But like every elephant in the room, they are impossible to ignore.
I finished a book last night about a man who’s wife dies of cancer leaving behind a motherless 6 year old daughter. The man then gets wrongly accused of being a sex offender and loses his daughter to his inlaws as well as his job, his house and everything he owns. As with most books that I read, I am immersed in the story and I can’t stop reading it. I become it. But the situation has taken me so deep down into its reality that I spend my days trying to get over it. I try to force myself to feel grateful that I am not experiencing any of these kinds of trials right now. I even try to put the book down. I believe the story is meant to show how one human can survive the worst of tragedies and still prosper. I can’t help but think that such a situation would break me.
I lay awake for hours after finishing this book. Anger and fear spend the night bubbling under inside my body. Why did I need to read such a story? After spending my days unwinding my own life, I can’t figure out why it is worth my time to read this stuff. The tension in my body is palpable. But no matter what I do I cannot find release. The buzzing will not go away. Finally after hours of resistance I find a forbidden room. The hidden compartment. A key that unlocks a buried treasure. After a night of digging, I have accidentally hit the Blind Spot.
At first the Blind Spot is shocked to have been uncovered. It does not often see the light of day or receive any kind of consciousness from me. We have an unspoken agreement that we will leave each other alone. The Blind Spot squints in the light, as though it has been awoken from a long, dark, sleep. The Blind Spot is annoyed. The Blind Spot is scared. The Blind Spot isn’t used to being interrupted. Not like this. Not with my awareness present. Usually I experience an irritation I can’t explain. Or start obsessing about something someone says in ways that don’t match the gravity of the problem. Usually I have someone else I can blame for all of THEIR problems. But this book. Who can I blame? The one who wrote it? The one who leant it to me? I am reading online reviews on the title (which I’m not sure I should share with you!) to see how others reacted to the book.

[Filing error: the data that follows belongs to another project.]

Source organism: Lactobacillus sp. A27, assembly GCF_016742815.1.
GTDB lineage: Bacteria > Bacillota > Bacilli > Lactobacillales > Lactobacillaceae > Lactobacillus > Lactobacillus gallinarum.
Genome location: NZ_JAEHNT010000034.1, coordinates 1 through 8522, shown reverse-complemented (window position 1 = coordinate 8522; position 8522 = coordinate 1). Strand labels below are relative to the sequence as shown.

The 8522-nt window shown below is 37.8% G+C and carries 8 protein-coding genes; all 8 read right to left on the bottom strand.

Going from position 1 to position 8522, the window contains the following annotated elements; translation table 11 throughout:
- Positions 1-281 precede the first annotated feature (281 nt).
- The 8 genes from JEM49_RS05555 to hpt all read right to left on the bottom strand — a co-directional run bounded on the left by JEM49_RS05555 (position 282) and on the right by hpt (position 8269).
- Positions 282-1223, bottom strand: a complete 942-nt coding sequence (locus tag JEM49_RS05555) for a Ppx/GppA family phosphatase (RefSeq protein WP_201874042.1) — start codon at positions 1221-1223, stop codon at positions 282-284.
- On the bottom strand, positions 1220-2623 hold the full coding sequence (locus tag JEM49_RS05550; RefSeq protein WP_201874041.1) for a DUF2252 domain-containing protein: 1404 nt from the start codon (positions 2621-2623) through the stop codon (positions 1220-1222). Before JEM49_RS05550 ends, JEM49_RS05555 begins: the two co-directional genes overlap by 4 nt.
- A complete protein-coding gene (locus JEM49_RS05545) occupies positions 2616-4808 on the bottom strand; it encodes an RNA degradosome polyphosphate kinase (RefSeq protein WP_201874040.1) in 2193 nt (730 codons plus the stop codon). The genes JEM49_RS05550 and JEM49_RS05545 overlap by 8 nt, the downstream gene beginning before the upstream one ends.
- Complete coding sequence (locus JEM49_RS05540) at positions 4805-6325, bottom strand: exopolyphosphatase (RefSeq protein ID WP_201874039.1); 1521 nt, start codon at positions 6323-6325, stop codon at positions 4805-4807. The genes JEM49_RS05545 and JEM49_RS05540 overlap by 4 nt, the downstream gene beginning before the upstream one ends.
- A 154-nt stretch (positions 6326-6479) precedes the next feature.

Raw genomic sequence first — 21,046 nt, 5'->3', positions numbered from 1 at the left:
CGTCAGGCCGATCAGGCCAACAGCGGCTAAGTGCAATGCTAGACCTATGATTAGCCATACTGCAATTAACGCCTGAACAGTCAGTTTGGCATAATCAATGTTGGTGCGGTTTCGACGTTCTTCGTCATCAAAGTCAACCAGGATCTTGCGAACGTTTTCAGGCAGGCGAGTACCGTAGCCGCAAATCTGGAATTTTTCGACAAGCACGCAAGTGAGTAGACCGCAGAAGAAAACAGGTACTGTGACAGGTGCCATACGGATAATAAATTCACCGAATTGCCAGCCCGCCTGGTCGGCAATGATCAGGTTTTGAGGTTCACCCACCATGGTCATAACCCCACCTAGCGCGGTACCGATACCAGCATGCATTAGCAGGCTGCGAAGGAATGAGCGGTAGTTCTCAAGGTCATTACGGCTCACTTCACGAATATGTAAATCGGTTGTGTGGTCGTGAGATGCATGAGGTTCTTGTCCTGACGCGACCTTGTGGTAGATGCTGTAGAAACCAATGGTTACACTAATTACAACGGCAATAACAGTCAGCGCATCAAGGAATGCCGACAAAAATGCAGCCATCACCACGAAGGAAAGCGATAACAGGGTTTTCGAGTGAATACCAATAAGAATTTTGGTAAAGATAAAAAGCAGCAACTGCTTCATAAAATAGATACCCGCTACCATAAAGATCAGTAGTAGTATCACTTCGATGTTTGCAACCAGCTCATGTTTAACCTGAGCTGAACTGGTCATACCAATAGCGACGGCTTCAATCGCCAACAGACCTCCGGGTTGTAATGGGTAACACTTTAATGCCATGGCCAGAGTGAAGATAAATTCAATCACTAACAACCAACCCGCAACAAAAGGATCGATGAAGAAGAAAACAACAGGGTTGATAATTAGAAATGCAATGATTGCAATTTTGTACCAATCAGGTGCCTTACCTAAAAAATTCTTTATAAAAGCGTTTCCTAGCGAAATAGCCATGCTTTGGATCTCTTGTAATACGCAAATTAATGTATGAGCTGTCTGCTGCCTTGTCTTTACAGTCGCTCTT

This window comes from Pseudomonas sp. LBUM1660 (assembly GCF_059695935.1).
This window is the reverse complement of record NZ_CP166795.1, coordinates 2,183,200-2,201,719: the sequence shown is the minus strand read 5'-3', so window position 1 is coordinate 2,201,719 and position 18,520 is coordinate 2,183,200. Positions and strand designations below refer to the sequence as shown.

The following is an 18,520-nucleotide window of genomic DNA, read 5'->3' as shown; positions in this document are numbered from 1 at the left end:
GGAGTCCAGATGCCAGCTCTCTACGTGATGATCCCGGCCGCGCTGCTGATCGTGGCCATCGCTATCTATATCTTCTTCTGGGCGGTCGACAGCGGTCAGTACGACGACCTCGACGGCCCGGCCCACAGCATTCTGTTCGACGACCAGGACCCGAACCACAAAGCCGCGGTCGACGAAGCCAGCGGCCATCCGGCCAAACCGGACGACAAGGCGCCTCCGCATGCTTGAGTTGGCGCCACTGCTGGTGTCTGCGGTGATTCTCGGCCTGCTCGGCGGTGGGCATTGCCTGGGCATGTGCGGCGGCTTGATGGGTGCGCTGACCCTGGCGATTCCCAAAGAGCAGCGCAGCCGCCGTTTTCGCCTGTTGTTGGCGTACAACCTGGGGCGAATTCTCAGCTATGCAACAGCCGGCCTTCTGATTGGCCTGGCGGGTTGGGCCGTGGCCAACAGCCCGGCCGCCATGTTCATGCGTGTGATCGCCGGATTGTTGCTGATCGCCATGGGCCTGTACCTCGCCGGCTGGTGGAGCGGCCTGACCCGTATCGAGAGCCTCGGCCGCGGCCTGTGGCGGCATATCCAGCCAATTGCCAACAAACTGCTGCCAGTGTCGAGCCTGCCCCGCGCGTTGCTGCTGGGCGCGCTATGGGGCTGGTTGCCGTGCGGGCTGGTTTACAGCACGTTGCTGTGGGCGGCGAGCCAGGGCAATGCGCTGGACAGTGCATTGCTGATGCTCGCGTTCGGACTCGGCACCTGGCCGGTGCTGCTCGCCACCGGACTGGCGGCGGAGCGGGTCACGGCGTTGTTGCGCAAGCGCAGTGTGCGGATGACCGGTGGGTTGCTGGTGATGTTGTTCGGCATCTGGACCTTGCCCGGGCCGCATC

I did not find a way around it. I spent the night coiled up with that feeling you get after a major confrontation. I still don’t know exactly what I was confronting because it was a blind spot after all. But that doesn’t mean the car ain’t still driving along beside me, right next to me, affecting where I can go next. If I could see it, I would yell ‘get out of my blind spot you idiot!’
I arrived late at work after a sleepless night to wander the hard hallways that I have become accustomed to navigating each morning. I hear a voice. The beautiful sound of someone singing. The voice is echoing off of the ceramic tiles. She doesn’t stop when we step on the elevator together. The elevator is full. She has no headphones on. She is just singing. Loud enough for everyone to hear. And she sounds lovely. She doesn’t make eye contact and she doesn’t stop singing.
Tears start to form in my eyes. Not a very well-timed release but a release nonetheless. The elevator keeps stopping at different floors but she does not get off. She keeps singing. I feel my body let go. It isn’t convenient. I have 4 more floors to go.
I’d love to tell you the nature of this blind spot I met last night. Or what it was that I finally let go of. I can’t quite say. Fear, perhaps. That would make sense. Then I wonder if it matters whether I put words to it or not. I think about Chinese medicine and how healing by this practise does not require the label that western medicine covets so highly. Similarly with homeopathic medicine. The symptoms are far more important than the ‘disease’. The treatment focuses on the state itself, not the analysis of the state. I’m not dissing either side, just noting their differences.
But what seems more important to me now is not why the fear manifested, but how it was healed. From a song. The voice of another human being carrying on her way, not minding what others thought of her. I wanted to find her – to tell her thank you. But I imagine it would seem crazy. Much more crazy than singing to yourself in an elevator full of people, right?
Healing in its very nature requires faith. So it seems strange that it would matter what we call it. Naming allows us to tame a thing, control it, make it do our bidding. When all we really need to get to is the healing, who cares how we get there? Yet is blind faith enough to heal?
In science there are things called double blind experiments that ensure neither the researcher nor the subject knows which treatment is the control (blank) and which one is being tested for its effects. In other words, there is a belief that the outcome will change if either side knows what to expect or what to hope for. In fact the blindness is essential to the proper functioning of the trials.
It occurs to me now that the day I built those protections, I obviously had a very good reason to do so. I shall not go digging about where the ground is not ready for new seeds. I shall let her sleep, whatever she is, until she is ready to wake up on its own terms.
And one day maybe, maybe in the presence of a beautiful song, in the cold elevator of a government building the Blind Spot will gain faith and reveal itself again. Or is it I who needs more faith? Faith to believe that whatever comes my way, I would handle in the best way I could? And I would get the support and help I needed from whatever people and powers that were willing. That I am not alone in this.
Blind maybe. But not alone.